Fig. 1.1: Causes of Under-five child deaths in low income countries


              Source: WHO World Health Statistics, 2011


1.2 Problem Statement


Pneumonia kills more children under five than AIDS, malaria and measles combined and is the single major killer of children under five in developing world. In spite of these relatively few global resources are dedicated to solving the problem and have received far less attention. Each year, more than two million children under five die of pneumonia in the developing world, compared to an estimated 800,000 children who die from malaria and around 300,000 children under five who die from AIDS (out of about three million total AIDS deaths).

Recognizing the symptoms of pneumonia is the first step in reducing deaths among children under five. Caregivers or mothers play a critical role in recognizing pneumonia’s symptoms and immediately seeking appropriate care for their sick children. Indeed it is critical that caregivers or mothers understand the importance of this disease and the risk it poses to their children’s health. Yet, even though pneumonia is the leading killer of children in the developing world, most mothers and caregivers are ignorant about the danger signs and risk factors for pneumonia. Only about one in five caregivers know the danger signs of pneumonia (UNICEF 2004).

A case-control study in Atlanta (USA) to assess risk factors for pneumonia in children showed the odds ratio for children attending child-care centres was 2.96 (p<0.05) relative to children cared for at home. In another study done in Brazil (1996), odds ratio for attendance at child care facilities compared to home care was 5.2. In Nigeria, there is little information on the association between these risk factors and pneumonia in children under five.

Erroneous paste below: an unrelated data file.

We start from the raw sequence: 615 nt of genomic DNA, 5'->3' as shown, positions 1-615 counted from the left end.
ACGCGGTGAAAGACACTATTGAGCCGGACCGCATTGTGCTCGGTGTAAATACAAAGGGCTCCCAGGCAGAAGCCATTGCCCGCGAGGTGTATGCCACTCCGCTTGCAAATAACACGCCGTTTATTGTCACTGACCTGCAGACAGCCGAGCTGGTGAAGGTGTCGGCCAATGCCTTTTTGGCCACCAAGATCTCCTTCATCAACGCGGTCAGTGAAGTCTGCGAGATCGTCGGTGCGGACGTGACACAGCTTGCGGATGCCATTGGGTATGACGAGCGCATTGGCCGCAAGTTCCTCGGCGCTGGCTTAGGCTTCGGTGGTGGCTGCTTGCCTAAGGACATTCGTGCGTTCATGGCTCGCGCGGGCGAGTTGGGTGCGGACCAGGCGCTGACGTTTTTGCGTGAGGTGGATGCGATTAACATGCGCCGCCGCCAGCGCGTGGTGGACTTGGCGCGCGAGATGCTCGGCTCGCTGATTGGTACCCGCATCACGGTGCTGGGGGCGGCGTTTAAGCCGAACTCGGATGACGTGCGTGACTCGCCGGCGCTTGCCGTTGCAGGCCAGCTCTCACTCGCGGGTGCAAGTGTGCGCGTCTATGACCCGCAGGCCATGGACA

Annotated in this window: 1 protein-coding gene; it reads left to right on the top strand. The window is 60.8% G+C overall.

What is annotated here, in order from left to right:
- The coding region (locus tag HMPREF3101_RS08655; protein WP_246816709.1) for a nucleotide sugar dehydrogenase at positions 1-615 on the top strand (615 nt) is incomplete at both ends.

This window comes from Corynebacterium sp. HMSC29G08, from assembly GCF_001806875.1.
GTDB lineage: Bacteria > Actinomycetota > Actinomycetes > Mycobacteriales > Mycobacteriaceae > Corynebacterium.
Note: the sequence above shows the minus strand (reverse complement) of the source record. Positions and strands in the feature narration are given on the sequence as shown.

Fig 1.2: Percentage of Caregivers who know the 2 key signs of Pneumonia


Source: UNICEF, 33MIC, 1999-2001

1.3 Justification


In order to achieve MDG4 to reduce child mortality by two-thirds by 2015 there is the need to scale up interventions that contribute to reducing the burden of childhood pneumonia. This study seeks to provide evidence based information on the risk factors for pneumonia in children less than five. This will increase the knowledge and understanding of risk factors for pneumonia which can be used to improve the efficiency of health education programs both for mothers and health workers. The findings may provide information for possible interventions in order to the number of hospitalizations due to pneumonia among children under five. Knowing the risk factors for pneumonia can help us to be aware about various situations when we are at a higher risk of suffering from the infection.

1.4 Objectives

1.4.1 Main Objective


The aim of the study is to assess the causes and effect of  pneumonia in children less than five years at UBTH.

1.4.2 Specific Objectives


  1. To assess socio-demographic factors contributing to risk of pneumonia in children under five
  2. To assess environmental factors contributing to risk of pneumonia in children under five.
  3. To assess nutritional factors contributing to risk of pneumonia in children under


  1. To assess knowledge of mothers about the causes, danger signs/symptoms and prevention of pneumonia.